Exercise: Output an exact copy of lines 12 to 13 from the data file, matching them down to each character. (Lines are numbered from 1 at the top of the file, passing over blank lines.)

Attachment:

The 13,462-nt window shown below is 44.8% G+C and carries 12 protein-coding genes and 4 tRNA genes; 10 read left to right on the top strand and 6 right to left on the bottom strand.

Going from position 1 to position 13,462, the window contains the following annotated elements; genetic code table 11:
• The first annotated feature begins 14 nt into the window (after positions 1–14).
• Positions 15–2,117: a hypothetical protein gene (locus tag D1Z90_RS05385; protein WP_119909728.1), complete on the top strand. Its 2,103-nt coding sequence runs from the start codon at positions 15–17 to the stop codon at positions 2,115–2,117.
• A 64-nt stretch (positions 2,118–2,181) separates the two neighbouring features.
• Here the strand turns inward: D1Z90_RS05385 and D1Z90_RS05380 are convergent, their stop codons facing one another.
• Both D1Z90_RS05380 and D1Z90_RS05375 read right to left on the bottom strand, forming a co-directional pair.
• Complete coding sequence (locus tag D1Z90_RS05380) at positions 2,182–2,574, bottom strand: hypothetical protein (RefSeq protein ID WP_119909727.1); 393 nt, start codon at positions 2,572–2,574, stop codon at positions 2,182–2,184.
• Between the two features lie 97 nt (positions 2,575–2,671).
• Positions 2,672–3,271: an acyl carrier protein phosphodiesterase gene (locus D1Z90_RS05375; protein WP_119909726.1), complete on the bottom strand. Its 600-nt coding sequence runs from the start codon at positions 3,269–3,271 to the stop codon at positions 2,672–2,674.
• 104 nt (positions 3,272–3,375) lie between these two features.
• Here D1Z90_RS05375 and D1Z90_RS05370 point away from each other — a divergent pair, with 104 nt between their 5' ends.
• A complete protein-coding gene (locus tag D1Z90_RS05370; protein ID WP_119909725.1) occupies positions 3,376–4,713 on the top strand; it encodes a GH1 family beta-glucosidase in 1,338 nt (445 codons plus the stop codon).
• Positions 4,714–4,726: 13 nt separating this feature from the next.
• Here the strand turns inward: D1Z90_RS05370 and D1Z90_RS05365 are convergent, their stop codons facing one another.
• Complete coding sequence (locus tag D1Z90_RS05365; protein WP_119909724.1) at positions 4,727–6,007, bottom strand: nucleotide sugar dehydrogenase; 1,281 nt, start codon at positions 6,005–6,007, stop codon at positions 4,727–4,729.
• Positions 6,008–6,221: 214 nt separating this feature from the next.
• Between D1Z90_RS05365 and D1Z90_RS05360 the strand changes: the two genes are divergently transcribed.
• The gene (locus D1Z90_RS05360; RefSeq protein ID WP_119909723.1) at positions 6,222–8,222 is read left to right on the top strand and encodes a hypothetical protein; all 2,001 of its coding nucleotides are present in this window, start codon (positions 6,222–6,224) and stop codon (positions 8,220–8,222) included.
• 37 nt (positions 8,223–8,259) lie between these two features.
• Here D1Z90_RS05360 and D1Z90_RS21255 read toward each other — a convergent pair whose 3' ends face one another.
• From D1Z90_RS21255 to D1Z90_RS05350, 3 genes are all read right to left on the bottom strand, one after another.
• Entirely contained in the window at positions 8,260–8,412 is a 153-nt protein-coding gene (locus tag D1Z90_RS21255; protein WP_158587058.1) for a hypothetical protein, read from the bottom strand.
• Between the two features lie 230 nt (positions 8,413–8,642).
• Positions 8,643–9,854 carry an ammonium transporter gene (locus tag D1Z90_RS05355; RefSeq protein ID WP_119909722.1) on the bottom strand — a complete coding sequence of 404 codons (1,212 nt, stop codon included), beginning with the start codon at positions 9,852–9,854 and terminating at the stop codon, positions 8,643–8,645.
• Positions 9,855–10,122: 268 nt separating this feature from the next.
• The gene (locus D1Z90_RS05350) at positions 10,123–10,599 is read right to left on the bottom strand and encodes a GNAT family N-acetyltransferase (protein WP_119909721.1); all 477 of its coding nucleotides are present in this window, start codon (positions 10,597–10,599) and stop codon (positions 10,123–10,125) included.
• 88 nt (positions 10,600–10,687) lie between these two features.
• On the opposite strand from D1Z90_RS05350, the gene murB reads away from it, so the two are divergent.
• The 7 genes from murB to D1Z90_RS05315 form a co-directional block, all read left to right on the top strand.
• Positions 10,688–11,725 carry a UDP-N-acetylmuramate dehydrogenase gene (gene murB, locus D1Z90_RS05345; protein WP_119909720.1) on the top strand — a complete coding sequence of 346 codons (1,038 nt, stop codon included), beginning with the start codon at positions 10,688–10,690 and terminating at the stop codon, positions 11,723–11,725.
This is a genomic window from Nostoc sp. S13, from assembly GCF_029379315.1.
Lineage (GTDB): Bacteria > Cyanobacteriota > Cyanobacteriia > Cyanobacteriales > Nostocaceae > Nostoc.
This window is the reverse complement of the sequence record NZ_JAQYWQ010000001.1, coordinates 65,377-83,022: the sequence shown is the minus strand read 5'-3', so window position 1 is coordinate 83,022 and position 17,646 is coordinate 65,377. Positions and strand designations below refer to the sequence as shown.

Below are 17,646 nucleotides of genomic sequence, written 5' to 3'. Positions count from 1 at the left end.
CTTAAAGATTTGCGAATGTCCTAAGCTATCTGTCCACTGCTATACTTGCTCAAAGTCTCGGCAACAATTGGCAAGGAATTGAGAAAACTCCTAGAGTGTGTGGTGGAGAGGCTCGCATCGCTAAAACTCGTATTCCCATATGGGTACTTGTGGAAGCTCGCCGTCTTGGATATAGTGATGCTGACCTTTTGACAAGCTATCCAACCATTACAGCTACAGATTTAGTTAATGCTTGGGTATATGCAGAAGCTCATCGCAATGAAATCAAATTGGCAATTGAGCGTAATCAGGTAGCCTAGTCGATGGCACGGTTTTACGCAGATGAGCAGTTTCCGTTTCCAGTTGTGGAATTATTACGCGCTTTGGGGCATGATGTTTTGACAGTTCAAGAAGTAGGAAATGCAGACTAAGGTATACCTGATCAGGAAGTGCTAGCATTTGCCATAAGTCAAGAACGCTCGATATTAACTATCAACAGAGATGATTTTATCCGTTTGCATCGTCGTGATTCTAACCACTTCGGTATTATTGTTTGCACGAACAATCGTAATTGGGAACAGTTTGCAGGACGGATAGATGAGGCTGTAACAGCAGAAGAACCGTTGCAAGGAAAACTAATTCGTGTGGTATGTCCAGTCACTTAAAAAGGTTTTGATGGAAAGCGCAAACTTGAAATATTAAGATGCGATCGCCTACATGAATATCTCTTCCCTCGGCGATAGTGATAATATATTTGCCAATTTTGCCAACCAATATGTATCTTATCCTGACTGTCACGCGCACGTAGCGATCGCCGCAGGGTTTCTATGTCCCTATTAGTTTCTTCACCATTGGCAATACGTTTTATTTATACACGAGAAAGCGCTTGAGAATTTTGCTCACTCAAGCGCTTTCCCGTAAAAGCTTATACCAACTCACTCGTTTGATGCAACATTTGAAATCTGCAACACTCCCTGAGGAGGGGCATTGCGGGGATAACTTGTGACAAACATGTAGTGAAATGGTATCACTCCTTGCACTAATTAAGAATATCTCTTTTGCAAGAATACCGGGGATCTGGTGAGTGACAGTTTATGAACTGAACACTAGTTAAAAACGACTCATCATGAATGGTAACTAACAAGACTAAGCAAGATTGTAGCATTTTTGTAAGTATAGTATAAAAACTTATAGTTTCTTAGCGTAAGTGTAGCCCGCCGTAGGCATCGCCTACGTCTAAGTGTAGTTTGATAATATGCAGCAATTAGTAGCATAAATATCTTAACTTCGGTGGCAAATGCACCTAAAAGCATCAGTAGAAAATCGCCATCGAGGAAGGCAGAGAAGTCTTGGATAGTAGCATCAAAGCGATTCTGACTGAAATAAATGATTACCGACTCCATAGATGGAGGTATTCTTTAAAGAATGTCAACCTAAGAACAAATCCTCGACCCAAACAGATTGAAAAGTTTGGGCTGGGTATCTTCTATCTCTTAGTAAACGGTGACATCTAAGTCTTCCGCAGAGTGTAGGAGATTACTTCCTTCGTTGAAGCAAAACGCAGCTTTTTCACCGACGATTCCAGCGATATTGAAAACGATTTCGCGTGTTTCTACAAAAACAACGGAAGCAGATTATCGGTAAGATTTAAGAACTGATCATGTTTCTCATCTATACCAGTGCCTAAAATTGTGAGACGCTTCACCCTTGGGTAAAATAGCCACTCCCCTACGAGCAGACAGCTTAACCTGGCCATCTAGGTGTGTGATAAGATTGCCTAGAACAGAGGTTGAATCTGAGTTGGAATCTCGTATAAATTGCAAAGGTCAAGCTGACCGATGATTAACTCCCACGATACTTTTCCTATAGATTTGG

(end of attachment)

• Here D1Z90_RS05375 and D1Z90_RS05370 point away from each other — a divergent pair, with 104 nt between their 5' ends.
• A complete protein-coding gene (locus tag D1Z90_RS05370; protein ID WP_119909725.1) occupies positions 3,376–4,713 on the top strand; it encodes a GH1 family beta-glucosidase in 1,338 nt (445 codons plus the stop codon).